Brakes & Wheels Bearings
We all know that pushing down on the brake pedal slows a car to a stop. But how does this happen? How does your car transmit the force from your leg to its wheels? How does it multiply the force so that it is enough to stop something as big as a car?
When you depress your brake pedal, your car transmits the force from your foot to its brakes through a fluid. Since the actual brakes require a much greater force than you could apply with your leg, your car must also multiply the force of your foot. It does this in two ways:
- Mechanical advantage(leverage)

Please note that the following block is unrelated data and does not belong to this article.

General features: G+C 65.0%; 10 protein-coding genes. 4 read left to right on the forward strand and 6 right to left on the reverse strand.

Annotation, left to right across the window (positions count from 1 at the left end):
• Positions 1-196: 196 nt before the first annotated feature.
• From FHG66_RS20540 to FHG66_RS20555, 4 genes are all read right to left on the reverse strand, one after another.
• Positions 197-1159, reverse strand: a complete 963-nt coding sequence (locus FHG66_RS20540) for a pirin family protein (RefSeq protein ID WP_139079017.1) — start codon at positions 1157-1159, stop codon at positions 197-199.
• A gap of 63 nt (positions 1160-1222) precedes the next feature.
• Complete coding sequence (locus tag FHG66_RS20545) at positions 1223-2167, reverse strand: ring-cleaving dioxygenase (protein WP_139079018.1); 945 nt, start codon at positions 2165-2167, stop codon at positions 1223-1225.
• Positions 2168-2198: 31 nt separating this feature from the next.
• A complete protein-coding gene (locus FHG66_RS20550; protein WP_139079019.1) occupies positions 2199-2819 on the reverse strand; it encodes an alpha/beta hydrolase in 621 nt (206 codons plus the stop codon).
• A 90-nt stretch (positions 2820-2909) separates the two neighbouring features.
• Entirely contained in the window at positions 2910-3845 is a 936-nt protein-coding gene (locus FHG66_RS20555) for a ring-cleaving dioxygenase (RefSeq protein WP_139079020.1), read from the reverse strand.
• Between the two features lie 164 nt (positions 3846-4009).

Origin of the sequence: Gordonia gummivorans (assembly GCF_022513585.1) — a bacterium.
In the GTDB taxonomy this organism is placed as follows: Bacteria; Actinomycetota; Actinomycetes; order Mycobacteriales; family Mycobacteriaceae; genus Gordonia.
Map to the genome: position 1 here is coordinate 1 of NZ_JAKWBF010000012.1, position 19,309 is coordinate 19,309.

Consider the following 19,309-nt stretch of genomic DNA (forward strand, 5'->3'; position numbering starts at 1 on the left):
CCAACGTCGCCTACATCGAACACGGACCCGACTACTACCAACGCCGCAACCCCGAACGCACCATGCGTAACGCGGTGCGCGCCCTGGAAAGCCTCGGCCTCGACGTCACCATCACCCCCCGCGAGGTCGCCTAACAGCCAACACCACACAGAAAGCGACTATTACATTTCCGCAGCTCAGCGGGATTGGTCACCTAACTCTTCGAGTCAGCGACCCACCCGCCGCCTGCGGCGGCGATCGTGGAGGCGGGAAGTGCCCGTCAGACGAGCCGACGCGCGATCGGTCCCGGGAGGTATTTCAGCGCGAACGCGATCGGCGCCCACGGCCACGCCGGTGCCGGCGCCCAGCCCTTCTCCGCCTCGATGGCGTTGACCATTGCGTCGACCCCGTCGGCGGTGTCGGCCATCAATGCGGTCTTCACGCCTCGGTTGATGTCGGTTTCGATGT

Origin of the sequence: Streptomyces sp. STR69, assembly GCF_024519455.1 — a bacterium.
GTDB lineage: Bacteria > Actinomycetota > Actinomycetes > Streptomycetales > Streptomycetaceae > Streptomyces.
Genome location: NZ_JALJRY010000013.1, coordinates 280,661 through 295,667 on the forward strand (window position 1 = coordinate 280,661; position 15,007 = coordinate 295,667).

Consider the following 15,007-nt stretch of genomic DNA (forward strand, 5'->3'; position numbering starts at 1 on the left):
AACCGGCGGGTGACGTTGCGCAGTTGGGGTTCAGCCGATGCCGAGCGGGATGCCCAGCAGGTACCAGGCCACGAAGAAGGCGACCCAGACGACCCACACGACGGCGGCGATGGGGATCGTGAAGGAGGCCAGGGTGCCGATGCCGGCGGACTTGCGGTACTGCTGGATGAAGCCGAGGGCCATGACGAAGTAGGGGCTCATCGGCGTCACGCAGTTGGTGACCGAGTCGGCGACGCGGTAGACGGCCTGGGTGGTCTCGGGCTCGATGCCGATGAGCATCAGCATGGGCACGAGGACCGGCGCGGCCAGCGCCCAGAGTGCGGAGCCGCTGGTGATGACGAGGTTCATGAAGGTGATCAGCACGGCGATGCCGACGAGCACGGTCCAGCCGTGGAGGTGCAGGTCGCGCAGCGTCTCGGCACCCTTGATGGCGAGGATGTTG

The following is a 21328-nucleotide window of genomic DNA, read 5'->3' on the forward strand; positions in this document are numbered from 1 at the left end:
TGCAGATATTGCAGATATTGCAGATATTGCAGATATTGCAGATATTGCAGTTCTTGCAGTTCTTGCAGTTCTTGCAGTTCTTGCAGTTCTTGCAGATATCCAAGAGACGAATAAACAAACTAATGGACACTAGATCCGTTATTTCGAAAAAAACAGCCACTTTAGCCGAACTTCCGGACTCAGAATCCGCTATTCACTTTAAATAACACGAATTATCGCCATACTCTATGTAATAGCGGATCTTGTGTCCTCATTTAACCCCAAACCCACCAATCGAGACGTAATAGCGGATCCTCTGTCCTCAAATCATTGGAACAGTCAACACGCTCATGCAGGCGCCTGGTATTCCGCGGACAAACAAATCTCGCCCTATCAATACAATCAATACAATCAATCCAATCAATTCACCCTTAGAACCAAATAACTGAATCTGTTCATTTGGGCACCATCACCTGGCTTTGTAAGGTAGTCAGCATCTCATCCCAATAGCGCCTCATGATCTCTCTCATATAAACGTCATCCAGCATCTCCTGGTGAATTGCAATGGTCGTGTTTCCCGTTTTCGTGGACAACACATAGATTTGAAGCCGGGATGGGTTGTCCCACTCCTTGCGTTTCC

- Hydraulic force multiplication
The brakes transmit the force to the tires using friction, and the tires transmit that force to the road using friction
The concept behind a bearing is very simple: Things roll better than they slide. The wheels on your car are like big bearings. If you had something like skis instead of wheels, your car would be a lot more difficult to push down the road.
That is because when things slide, the friction between them causes a force that tends to slow them down. But if the two surfaces can roll over each other, the friction is greatly reduced. Bearings reduce friction by providing smooth metal balls or rollers, and a smooth inner and outer metal surface for the balls to roll against. These balls or rollers “bear” the load, allowing the device to spin smoothly.